Shorter-duration androgen blockade found efficacious

February 19, 2013

Patients with high-risk prostate cancer who received 18 months of hormone therapy lived as long as patients treated for 36 months, Canadian researchers report.

Patients with high-risk prostate cancer who received 18 months of hormone therapy lived as long as patients treated for 36 months, Canadian researchers report.

The finding suggests that the currently recommended duration of androgen blockade therapy of 24 to 36 months can be safely shortened without affecting survival.

"Shorter term hormone therapy could have a big impact on the lives of men with prostate cancer, reducing the quantity and intensity of its unpleasant side effects as well as treatment costs," said lead author Abdenour Nabid, MD, of Centre Hospitalier Universitaire de Sherbrooke in Sherbrooke, Quebec. "For the benefit of the patients, we hope these results will convince doctors that they can stop hormone therapy after 1 and a half years instead of 2 to 3 years."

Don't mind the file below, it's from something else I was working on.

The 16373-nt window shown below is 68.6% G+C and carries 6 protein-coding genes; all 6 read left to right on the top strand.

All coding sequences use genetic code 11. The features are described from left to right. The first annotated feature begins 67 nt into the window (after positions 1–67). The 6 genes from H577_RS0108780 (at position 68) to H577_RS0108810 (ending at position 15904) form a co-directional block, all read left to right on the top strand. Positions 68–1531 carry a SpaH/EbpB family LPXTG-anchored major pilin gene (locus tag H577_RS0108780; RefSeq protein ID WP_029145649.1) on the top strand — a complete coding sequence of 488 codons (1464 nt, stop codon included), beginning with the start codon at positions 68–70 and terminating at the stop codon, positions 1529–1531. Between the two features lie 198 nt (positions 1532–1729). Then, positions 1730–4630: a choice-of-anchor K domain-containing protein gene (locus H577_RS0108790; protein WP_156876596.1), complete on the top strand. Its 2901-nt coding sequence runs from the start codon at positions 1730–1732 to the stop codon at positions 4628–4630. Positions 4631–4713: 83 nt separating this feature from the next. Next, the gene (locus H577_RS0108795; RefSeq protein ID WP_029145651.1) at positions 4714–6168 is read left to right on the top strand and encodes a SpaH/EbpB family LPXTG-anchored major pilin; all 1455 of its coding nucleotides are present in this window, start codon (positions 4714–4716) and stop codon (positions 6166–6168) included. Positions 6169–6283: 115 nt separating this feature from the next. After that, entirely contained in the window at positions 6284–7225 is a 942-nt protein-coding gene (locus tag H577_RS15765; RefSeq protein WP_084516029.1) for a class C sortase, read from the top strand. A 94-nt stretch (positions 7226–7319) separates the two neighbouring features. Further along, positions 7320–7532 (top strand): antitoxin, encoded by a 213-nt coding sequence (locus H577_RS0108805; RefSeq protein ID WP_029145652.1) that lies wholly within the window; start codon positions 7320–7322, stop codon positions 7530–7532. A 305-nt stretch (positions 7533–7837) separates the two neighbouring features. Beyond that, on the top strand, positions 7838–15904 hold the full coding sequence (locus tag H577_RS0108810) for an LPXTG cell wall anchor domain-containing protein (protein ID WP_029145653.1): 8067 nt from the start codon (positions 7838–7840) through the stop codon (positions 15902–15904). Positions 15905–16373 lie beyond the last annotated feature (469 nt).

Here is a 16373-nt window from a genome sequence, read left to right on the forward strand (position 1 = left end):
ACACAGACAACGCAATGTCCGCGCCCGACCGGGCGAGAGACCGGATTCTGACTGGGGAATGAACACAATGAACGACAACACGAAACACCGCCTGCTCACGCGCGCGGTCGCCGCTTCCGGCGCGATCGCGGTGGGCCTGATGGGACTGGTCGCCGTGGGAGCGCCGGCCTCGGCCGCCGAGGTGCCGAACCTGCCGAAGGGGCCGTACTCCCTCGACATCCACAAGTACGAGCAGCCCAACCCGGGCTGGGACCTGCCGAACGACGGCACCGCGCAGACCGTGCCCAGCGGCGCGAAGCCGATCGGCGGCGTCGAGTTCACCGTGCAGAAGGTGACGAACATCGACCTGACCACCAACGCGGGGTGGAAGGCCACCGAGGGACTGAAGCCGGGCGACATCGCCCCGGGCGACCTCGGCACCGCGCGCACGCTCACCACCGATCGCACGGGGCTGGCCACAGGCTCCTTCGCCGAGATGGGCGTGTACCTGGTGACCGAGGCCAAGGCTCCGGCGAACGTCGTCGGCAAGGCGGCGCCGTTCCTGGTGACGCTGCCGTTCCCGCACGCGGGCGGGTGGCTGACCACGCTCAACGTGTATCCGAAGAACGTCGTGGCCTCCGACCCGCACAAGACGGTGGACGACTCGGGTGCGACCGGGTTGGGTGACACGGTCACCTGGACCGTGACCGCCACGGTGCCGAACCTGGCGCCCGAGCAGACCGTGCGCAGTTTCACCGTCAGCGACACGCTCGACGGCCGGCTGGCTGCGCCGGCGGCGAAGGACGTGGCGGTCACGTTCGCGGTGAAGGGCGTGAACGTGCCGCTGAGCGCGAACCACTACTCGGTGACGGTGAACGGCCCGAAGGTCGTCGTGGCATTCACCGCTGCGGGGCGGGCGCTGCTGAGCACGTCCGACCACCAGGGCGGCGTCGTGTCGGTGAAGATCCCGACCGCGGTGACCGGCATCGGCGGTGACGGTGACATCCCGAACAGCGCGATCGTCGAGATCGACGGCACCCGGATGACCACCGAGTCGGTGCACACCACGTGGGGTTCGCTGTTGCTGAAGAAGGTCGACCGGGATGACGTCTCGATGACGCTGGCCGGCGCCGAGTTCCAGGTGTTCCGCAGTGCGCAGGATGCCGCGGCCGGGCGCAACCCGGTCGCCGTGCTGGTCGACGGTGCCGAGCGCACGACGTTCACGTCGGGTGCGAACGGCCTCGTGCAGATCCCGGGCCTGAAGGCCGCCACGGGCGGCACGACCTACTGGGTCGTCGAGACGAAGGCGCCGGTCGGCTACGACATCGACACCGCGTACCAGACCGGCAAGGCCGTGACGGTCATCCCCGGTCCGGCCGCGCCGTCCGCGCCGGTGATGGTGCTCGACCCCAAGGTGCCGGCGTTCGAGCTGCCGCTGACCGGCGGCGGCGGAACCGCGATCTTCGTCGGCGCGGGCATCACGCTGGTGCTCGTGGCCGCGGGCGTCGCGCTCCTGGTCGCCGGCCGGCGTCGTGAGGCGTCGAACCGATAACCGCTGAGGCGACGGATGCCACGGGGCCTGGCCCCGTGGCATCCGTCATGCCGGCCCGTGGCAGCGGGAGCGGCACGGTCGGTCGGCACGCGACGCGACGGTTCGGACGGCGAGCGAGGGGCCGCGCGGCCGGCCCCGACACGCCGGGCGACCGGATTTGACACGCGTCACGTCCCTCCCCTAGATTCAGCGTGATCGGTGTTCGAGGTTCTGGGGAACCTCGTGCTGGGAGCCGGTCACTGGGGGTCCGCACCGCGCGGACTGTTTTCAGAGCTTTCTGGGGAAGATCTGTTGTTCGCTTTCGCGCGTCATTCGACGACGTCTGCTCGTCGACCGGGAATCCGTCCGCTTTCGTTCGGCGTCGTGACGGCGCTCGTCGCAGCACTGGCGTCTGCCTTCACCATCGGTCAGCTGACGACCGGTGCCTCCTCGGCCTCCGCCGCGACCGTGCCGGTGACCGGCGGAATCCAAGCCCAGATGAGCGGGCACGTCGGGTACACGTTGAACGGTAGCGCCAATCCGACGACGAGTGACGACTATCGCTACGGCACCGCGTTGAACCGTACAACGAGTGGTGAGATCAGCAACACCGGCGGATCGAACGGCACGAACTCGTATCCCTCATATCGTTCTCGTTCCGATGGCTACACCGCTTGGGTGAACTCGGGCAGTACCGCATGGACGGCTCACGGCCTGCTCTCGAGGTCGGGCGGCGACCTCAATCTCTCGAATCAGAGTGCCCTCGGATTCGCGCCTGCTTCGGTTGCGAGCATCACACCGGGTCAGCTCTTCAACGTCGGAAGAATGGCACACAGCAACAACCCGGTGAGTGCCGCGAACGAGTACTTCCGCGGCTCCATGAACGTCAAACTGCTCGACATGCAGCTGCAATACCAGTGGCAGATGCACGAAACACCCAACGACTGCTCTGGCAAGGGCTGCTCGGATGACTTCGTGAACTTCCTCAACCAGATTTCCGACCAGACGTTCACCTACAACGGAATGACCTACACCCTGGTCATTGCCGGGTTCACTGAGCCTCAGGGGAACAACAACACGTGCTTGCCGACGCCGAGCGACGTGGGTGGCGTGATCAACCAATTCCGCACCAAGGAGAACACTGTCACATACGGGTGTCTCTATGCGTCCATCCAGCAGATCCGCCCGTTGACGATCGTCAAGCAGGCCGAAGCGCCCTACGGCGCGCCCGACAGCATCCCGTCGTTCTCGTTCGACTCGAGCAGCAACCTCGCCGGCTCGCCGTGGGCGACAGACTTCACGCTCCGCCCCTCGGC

In the study, which was presented at the Genitourinary Cancers Symposium in Orlando, FL, 630 patients with high-risk, node-negative (localized) prostate cancer were randomly assigned to receive either 36 or 18 months of androgen blockade therapy (bicalutamide [Casodex] and goserelin [Zoladex]) before, during, and after pelvic and prostate radiotherapy. At a median follow-up of 77 months, comparable numbers of patients were still alive in the two treatment groups-77.1% in the 36-month group and 76.2% in the 18-month group. Five- and 10-year overall survival rates were also comparable in the 36-month and 18-month groups: 92.1% versus 86.8% and 63.6% versus 63.2% for the two groups, respectively.

Assessment of cancer-specific survival showed that halving the duration of androgen blockade therapy didn’t affect the odds of dying of prostate cancer (10-year disease-specific survival was 87.2% in both groups).

AstraZeneca provided funding for the study.